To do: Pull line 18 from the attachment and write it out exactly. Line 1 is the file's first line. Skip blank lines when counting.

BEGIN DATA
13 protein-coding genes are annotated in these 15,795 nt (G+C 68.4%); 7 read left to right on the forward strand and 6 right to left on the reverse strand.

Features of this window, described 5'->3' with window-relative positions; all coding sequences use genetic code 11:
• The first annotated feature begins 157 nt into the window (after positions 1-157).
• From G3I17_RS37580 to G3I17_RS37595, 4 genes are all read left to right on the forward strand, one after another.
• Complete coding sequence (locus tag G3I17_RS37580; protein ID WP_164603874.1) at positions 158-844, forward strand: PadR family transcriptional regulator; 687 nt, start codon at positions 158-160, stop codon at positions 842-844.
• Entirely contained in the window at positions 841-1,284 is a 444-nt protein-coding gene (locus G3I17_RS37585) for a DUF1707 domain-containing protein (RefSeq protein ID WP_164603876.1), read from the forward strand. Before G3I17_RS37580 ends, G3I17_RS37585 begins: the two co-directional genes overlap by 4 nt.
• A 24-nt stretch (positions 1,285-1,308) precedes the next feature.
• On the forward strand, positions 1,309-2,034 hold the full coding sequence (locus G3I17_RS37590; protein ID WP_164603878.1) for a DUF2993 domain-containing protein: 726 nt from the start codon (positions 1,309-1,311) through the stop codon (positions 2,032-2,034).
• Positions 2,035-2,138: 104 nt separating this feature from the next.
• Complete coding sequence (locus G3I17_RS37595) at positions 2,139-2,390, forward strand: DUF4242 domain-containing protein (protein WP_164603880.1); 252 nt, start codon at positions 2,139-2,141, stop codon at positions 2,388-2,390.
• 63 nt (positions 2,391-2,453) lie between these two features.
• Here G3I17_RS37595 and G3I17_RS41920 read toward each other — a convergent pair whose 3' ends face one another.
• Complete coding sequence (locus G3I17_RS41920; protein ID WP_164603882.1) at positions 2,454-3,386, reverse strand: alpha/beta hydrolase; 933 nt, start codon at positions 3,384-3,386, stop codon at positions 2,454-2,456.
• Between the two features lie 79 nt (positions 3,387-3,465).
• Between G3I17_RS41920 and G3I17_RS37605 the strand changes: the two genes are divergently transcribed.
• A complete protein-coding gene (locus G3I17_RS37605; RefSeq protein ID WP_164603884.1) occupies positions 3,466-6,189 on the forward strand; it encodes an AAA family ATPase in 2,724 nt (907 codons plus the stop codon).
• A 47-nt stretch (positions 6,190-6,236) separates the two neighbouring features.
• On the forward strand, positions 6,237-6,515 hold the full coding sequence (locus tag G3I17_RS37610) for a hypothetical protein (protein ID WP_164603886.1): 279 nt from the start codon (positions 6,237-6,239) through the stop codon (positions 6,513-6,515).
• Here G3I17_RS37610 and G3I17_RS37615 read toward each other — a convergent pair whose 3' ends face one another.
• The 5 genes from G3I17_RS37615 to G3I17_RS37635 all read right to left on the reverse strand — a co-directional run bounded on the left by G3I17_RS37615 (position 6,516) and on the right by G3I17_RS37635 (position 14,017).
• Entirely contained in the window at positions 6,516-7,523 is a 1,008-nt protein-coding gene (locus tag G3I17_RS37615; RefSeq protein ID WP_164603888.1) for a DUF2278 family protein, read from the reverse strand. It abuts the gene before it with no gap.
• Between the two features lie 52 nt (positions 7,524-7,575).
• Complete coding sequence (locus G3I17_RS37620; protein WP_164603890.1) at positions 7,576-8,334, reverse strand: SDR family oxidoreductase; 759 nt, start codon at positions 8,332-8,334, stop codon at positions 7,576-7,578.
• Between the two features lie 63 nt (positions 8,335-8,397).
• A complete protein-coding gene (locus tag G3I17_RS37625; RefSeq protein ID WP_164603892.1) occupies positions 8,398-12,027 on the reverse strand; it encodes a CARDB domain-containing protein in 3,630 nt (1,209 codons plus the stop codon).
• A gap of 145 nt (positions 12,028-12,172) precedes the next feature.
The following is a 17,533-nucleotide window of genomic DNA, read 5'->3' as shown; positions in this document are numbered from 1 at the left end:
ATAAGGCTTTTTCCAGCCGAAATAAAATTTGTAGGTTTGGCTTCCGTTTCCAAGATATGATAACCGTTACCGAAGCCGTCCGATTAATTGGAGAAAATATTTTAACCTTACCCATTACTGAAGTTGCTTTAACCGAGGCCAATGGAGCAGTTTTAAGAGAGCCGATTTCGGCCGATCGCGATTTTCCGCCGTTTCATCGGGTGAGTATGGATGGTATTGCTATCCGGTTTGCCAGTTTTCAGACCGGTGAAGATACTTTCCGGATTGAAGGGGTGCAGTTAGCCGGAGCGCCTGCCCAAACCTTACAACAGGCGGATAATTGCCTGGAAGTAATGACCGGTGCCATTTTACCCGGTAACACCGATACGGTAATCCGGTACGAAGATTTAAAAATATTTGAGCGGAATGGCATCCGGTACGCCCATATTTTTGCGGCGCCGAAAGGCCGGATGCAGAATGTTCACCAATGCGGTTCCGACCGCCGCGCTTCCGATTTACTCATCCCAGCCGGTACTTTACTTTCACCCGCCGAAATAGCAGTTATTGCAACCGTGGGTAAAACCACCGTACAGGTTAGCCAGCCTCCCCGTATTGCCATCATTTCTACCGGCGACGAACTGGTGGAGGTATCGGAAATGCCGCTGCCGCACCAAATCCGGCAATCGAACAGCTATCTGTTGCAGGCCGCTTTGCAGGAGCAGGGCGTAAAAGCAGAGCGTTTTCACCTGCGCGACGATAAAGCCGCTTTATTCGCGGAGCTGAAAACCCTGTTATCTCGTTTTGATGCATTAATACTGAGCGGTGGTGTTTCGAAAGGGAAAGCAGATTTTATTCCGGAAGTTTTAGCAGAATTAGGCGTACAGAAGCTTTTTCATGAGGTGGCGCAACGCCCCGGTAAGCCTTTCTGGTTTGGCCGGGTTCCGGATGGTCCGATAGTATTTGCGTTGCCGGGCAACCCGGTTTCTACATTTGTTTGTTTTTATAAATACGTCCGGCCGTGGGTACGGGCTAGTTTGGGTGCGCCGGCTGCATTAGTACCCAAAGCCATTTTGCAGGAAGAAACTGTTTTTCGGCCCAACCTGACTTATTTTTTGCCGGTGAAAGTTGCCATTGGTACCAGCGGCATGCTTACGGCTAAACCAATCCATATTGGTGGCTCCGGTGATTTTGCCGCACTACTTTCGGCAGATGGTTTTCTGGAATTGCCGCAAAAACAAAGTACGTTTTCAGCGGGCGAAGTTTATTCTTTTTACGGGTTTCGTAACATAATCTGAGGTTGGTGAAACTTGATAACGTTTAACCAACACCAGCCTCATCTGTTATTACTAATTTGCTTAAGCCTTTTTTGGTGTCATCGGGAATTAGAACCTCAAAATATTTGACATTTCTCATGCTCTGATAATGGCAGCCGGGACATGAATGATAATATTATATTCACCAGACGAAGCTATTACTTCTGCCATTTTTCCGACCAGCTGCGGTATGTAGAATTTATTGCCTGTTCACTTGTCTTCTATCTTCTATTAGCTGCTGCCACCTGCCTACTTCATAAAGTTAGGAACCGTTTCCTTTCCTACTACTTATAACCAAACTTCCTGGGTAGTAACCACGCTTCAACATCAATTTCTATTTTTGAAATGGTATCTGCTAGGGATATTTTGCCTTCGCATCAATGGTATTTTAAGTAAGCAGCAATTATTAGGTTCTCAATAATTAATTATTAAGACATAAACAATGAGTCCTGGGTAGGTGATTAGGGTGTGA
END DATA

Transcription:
• On the forward strand, positions 6,237-6,515 hold the full coding sequence (locus tag G3I17_RS37610) for a hypothetical protein (protein ID WP_164603886.1): 279 nt from the start codon (positions 6,237-6,239) through the stop codon (positions 6,513-6,515).